It appears that Grenada is being made a scapegoat for not having a stronger Caribbean and is now placed in an awkward position on conscience as regards “the advancement of Grenadian nationhood and Caribbean regionalism,” by scaremongers. However, how far has Grenada fallen short with external requirements and what consequences the country has been suffering from any of the deficiencies? Grenadians have much more to lose by voting yes for changes at the referendum, than for voting no for things to remain as is. By means of its constitutional referendum exercise, is Grenada asked to take the lead to rectify the ills of Caricom of over 40 years? Isn’t Grenada already a signatory to the July 2001 Revised Treaty of Chaguaramas which establishes the Caribbean Community including the Caricom Single Market and Economy; and in particular isn’t Grenada in compliance with the Caribbean Court of Justice (CCJ) on the issues of trade and economics?
Are Caricom and the CCJ concerned about the socio-economic predicaments facing vulnerable Grenadians, especially as relates to the austerity measures of the Structural Adjustment Programme supported by the International Monetary Fund (IMF)? How are Caricom and its auxiliary institutions, as well as regional governments, responsive to the frustration of public officers to have their constitutional pensions entitlement honoured, and to the pain endured by the nation’s young ladies who are employed under humiliating conditions and with low wages? How do these prominent entities justify the curtailment of essential public services in Grenada due to the Government’s attrition policy on employment and thus, for example, grossly affecting the delivery of medical care to the people? It would be foolish and far from voting with real conscience at the referendum, for Grenadians to assent to impositions which are not sympathetic and alleviating to their cries.
The consciences of Grenadians on the referendum can be guided by the empirical experiences of their Caribbean neighbours which are similar geopolitics, political aspiration and constitutional construct. Of relevance is the thought, how has the failure of the constitutional referendum on 25 November 2009, in St Vincent and the Grenadines (SVG) hampered or further degraded the thrust for Caribbean Integration; or in particular, to what extent has the socio-economic development of SVG and its people negatively affected by the rejection of its deformed reform process? Moreover, Grenada voting with conscience at the referendum must be also guided by the empirical basis of the results of the 8 November 2016 general elections of the United States of America, and the 23 June 2016 United Kingdom Brexit referendum. The profound results reflect a rejection of the dictates and deceits of the influential establishments and a decision of the nationals to take back their countries and to affirm their identities. In fact, given a referendum to decide, Caribbean people would vote with conscience to exit from the status quo of Caricom which has been existing without their consent.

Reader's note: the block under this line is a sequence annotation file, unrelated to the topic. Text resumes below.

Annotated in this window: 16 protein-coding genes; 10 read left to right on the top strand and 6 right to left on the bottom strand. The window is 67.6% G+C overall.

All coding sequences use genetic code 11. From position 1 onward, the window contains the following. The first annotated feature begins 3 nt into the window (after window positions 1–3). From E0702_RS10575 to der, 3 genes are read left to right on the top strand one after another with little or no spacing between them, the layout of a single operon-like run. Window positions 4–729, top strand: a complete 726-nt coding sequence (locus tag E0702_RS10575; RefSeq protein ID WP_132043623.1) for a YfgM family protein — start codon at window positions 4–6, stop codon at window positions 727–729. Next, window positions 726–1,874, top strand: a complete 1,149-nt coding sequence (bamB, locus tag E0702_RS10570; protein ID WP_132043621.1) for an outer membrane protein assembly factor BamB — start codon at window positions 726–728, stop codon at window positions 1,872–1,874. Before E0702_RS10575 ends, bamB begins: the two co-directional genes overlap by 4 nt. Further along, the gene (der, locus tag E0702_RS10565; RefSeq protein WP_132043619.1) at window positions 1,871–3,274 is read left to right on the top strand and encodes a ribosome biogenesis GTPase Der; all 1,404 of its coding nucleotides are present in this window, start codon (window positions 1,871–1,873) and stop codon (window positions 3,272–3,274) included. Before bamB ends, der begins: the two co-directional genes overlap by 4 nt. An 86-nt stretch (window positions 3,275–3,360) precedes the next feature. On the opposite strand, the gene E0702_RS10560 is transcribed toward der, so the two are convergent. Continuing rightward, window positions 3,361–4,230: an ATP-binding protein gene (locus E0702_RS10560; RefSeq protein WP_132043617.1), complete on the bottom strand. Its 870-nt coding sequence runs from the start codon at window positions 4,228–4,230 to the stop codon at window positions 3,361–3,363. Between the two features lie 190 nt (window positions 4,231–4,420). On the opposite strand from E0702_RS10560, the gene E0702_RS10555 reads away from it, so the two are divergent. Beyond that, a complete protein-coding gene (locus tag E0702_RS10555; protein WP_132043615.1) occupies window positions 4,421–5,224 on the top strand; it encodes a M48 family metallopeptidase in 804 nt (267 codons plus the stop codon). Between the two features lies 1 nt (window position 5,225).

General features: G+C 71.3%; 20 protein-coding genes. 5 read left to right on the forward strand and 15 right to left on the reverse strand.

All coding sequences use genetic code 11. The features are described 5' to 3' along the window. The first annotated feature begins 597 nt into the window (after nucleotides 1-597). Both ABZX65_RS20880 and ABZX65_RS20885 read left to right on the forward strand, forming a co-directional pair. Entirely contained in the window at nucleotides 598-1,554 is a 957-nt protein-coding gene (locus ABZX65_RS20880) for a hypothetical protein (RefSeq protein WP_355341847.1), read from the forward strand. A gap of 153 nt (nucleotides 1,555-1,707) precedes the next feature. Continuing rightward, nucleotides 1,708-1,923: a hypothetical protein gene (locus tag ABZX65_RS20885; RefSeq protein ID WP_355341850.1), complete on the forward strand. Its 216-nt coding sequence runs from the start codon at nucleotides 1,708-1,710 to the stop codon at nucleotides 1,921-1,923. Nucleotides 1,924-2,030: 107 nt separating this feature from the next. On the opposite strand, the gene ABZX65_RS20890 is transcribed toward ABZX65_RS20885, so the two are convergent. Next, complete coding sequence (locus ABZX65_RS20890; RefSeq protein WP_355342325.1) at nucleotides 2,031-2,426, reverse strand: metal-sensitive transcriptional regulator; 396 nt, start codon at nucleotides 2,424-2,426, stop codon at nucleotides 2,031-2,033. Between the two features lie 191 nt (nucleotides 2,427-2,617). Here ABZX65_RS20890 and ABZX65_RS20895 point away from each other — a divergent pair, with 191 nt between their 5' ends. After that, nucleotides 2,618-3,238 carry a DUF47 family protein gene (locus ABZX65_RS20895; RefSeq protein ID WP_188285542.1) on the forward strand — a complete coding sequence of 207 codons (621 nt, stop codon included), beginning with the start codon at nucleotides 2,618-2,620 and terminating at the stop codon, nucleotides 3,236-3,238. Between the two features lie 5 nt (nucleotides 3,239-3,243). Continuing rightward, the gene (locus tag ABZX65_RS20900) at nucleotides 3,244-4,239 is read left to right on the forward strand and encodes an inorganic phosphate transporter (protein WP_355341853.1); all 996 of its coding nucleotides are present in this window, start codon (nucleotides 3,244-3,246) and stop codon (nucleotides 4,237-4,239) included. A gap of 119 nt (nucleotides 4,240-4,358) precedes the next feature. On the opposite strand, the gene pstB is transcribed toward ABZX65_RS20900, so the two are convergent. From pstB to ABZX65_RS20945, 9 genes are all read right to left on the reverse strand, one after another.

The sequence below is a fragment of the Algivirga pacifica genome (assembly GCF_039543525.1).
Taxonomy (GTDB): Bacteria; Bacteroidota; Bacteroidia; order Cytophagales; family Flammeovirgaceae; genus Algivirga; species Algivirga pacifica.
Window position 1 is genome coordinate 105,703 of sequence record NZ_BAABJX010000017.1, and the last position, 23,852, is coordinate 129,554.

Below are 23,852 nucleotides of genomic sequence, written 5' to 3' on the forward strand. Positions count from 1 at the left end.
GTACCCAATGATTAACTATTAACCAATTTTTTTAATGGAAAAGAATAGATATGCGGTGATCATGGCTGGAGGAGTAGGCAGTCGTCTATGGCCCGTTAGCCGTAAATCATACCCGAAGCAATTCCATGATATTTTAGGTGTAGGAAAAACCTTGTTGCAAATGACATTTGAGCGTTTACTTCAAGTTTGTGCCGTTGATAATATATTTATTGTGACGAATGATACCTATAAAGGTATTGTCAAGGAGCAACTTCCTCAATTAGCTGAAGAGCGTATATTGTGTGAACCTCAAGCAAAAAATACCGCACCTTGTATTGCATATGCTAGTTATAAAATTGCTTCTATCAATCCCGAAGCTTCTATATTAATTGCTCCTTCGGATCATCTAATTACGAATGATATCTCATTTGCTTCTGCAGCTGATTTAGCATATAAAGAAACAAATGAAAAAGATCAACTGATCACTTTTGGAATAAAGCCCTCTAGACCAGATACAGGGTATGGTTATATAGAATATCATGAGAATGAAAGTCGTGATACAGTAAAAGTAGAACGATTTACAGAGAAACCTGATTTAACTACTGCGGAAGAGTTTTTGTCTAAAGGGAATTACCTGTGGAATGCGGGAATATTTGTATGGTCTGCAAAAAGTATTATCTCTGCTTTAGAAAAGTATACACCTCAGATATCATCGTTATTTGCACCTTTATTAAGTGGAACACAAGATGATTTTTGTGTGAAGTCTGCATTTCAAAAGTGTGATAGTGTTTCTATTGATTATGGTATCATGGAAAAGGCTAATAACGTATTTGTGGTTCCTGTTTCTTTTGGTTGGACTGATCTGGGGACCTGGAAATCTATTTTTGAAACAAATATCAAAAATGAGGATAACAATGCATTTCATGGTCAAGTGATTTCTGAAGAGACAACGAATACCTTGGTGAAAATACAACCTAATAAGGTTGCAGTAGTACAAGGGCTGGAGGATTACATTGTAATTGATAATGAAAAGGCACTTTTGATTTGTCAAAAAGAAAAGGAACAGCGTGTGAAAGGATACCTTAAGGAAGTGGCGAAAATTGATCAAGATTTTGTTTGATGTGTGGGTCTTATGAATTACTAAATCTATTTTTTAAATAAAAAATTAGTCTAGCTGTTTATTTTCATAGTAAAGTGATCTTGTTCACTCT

Voting With Conscience is an expression of freedom of conscience, which is profoundly entrenched as a fundamental right and freedom in the constitution of Grenada. Section 9 of the constitution speaks to the protection of freedom of conscience stipulating that “except with his own consent, no person shall be hindered in the enjoyment of his freedom of conscience, including freedom of thought … “ and section 10 speaks to the protection of expression stipulating that, “except with his own consent, no person shall be hindered in the enjoyment of his freedom of expression, including freedom to hold opinions…freedom to communicate ideas and information without interference… and freedom from interference with his correspondence.”
The expressions of conscience and thought by many persons on the 24 November 2016 referendum are that the ‘attitude, intent and approach’ for reforming Grenada’s constitution is contrary to context, to sober and sound conscience and to consensus. As stands, the legislative order for conducting the referendum, the Constitutional Referendum law (Act No. 25 of 2016) is riddled with troubling inconsistencies and ambiguities which can render the outcome of the referendum void. The article Constitutional Reform: A No No for Grenada?” published in May 2013, makes the point that seriousness was never a factor.